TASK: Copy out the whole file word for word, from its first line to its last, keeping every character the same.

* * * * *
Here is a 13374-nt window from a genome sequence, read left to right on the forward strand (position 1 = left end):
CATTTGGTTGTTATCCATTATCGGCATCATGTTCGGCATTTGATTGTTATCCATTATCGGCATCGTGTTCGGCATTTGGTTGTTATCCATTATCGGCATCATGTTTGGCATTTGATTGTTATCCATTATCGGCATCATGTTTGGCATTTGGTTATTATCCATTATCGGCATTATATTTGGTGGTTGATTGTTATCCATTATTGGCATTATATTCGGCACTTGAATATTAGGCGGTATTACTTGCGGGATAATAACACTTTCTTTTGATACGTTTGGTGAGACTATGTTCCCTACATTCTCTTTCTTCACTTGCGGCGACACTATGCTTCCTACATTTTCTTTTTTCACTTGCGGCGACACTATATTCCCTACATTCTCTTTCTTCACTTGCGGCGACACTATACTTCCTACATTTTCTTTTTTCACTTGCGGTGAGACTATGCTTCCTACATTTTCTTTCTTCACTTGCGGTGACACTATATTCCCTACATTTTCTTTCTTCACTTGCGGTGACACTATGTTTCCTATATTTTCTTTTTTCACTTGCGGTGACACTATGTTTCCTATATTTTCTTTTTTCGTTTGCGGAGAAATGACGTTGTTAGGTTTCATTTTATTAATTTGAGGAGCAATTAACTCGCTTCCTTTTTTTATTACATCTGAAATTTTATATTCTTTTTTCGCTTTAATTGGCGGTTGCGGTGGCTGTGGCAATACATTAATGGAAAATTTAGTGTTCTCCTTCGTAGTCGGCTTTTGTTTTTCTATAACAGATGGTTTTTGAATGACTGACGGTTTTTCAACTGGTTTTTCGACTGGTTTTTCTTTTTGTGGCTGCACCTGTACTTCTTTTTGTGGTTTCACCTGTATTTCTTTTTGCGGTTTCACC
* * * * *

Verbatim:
Here is a 13374-nt window from a genome sequence, read left to right on the forward strand (position 1 = left end):
CATTTGGTTGTTATCCATTATCGGCATCATGTTCGGCATTTGATTGTTATCCATTATCGGCATCGTGTTCGGCATTTGGTTGTTATCCATTATCGGCATCATGTTTGGCATTTGATTGTTATCCATTATCGGCATCATGTTTGGCATTTGGTTATTATCCATTATCGGCATTATATTTGGTGGTTGATTGTTATCCATTATTGGCATTATATTCGGCACTTGAATATTAGGCGGTATTACTTGCGGGATAATAACACTTTCTTTTGATACGTTTGGTGAGACTATGTTCCCTACATTCTCTTTCTTCACTTGCGGCGACACTATGCTTCCTACATTTTCTTTTTTCACTTGCGGCGACACTATATTCCCTACATTCTCTTTCTTCACTTGCGGCGACACTATACTTCCTACATTTTCTTTTTTCACTTGCGGTGAGACTATGCTTCCTACATTTTCTTTCTTCACTTGCGGTGACACTATATTCCCTACATTTTCTTTCTTCACTTGCGGTGACACTATGTTTCCTATATTTTCTTTTTTCACTTGCGGTGACACTATGTTTCCTATATTTTCTTTTTTCGTTTGCGGAGAAATGACGTTGTTAGGTTTCATTTTATTAATTTGAGGAGCAATTAACTCGCTTCCTTTTTTTATTACATCTGAAATTTTATATTCTTTTTTCGCTTTAATTGGCGGTTGCGGTGGCTGTGGCAATACATTAATGGAAAATTTAGTGTTCTCCTTCGTAGTCGGCTTTTGTTTTTCTATAACAGATGGTTTTTGAATGACTGACGGTTTTTCAACTGGTTTTTCGACTGGTTTTTCTTTTTGTGGCTGCACCTGTACTTCTTTTTGTGGTTTCACCTGTATTTCTTTTTGCGGTTTCACC